• How to Link Strategy to Contracts. Employment contracts and the customer relationships they foster are a product of the link between an organization's strategy and its human resource practices. The chapters describe how broader strategic management concerns affect employment relationships.
    • The Changing Social Contract. Finally, an assessment of societal trends augurs large-scale changes in future employment contracts.
    Starting Point

    Much of our difficulty in understanding how contracts operate in everyday work settings, customer service encounters, and vendor-supplier relations comes from confusing legalistic thinking (how people use the law to think about their behavior) with how people think contractually (how they make, keep, and rely on promises; Macaulay, 1963). Legalistic thinking focuses on the formal and the procedural, what's in writing, what's readily measurable, and what can be reduced to dollars and cents. Such thinking is often demonstrated in traditional economics: “We have a puzzle: much behavior in the labor market seems to be explicable only in terms of long-term labor contracts, and yet such contracts are rare [italics added]” (Bull, 1987, p. 147). The rarity of long-term agreements depends on whether we mean a formal written contract or view beliefs about seniority or keep informal agreements as creating obligations. In contrast, Nobel laureate Herbert Simon (1951) has argued, [Classical economic theory's] way of viewing the employment contract and the management of labor involves a very high order of abstraction—such a high order, in fact, as to leave out the most striking empirical facts of the situation we observe in the real world. (p. 293)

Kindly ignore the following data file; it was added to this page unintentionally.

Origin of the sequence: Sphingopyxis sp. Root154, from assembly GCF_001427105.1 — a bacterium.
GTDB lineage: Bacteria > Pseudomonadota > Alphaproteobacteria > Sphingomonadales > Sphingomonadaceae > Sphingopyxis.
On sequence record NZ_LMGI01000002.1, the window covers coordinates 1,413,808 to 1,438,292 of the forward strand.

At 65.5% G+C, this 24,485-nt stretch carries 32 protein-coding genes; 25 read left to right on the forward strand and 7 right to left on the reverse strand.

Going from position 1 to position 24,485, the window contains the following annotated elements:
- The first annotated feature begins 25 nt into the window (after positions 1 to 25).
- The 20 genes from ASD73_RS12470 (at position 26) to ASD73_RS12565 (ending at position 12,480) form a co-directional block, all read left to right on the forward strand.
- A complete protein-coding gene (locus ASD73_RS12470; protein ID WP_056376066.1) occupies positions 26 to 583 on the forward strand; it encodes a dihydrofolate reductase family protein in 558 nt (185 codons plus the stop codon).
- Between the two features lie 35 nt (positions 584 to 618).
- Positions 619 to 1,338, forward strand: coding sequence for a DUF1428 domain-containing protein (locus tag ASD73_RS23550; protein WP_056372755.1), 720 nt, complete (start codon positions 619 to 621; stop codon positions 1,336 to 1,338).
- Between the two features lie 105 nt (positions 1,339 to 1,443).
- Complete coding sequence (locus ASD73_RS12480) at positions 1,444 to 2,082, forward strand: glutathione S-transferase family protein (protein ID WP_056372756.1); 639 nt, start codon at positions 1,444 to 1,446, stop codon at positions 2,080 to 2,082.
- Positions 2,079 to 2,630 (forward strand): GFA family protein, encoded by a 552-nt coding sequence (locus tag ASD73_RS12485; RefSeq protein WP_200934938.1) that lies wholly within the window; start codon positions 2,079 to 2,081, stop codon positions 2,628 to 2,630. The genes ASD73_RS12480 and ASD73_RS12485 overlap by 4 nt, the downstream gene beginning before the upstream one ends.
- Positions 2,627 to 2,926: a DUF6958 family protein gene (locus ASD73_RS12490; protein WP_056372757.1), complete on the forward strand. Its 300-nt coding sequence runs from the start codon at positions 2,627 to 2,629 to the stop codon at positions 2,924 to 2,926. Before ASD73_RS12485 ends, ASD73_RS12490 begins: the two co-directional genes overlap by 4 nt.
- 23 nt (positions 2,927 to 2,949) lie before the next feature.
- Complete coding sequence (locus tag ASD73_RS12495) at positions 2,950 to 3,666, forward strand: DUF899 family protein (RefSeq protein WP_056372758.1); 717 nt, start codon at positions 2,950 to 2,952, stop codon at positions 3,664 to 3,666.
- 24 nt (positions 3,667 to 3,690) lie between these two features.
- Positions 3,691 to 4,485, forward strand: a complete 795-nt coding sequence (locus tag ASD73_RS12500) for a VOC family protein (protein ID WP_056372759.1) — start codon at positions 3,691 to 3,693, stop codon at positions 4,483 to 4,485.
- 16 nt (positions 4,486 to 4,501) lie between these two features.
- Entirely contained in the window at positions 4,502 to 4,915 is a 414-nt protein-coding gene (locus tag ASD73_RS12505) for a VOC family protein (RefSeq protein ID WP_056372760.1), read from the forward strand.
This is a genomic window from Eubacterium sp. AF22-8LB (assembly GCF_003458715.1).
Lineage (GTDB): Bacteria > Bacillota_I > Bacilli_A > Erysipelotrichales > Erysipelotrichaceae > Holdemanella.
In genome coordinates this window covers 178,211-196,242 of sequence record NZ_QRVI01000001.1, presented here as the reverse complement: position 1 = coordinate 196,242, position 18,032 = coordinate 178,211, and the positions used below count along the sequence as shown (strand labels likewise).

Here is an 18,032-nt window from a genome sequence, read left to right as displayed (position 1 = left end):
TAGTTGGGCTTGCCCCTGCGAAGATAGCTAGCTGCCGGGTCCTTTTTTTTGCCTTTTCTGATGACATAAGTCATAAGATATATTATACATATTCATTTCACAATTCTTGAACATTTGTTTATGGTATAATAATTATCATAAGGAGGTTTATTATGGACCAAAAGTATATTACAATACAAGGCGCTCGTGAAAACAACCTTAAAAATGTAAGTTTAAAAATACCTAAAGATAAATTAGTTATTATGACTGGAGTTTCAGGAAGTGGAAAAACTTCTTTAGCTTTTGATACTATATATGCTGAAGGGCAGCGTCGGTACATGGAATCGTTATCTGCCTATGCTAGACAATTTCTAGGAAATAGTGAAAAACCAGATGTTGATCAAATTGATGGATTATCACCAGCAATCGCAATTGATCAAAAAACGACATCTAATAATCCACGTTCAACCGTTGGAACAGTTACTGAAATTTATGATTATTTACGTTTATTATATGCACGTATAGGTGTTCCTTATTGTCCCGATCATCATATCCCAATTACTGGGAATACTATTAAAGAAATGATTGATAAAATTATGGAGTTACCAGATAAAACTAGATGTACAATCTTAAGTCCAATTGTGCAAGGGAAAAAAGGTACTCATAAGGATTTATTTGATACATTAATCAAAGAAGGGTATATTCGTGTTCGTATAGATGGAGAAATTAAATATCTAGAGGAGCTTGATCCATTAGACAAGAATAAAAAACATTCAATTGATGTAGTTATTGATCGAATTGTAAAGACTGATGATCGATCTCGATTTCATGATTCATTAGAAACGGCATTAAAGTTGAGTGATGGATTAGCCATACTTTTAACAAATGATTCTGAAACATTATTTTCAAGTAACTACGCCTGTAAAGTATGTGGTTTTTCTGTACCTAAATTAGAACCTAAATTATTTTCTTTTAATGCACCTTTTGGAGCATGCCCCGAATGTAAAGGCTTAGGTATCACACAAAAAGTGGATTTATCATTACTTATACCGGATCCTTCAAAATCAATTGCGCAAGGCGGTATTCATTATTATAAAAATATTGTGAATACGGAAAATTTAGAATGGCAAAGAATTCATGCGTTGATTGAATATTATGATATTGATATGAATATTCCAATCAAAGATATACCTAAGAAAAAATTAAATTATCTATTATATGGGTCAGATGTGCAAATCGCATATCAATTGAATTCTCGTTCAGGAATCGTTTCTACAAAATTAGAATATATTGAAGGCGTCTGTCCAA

[Classical economic theory's] way of viewing the employment contract and the management of labor involves a very high order of abstraction–such a high order, in fact, as to leave out the most striking empirical facts of the situation we observe in the real world, (p. 293)

    We begin here by investigating the “facts of the situation” as they play out in the psychological and social processes that underlie making, keeping, breaking, and changing contracts in organizations.

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    About the Author

    Denise M. Rousseau is Professor of Organizational Behavior at Carnegie-Mellon University. She holds degrees in industrial/organizational psychology and anthropology from the University of California at Berkeley. She has been a faculty member at Northwestern University, the University of Michigan, and the Naval Postgraduate School at Monterey, California. Her research addresses the impact of work group processes on performance and the changing psychological contract at work. Her research has appeared in prominent academic journals, such as the Academy of Management Review, Administrative Science Quarterly, Human Relations, Journal of Applied Psychology, and Journal of Organizational Behavior. Her books include the Trends in Organizational Behavior series with Cary Cooper, Developing an Interdisciplinary Science of Organizations with Karlene Roberts and Charles Hulin, and The Boundaryless Career with Michael Arthur. Active in executive training and development, she has taught in executive programs at Northwestern (Kellogg), Cornell, Carnegie-Mellon, and Chulalongkorn University (Thailand). Her writings for managers have appeared in Business Week Advance, Kellogg World, and Human Resource Management. She is a Fellow in the American Psychological Association and the Society for Industrial/Organizational Psychology and serves on the Board of Governors for the Academy of Management. She is Associate Editor of the Journal of Organizational Behavior.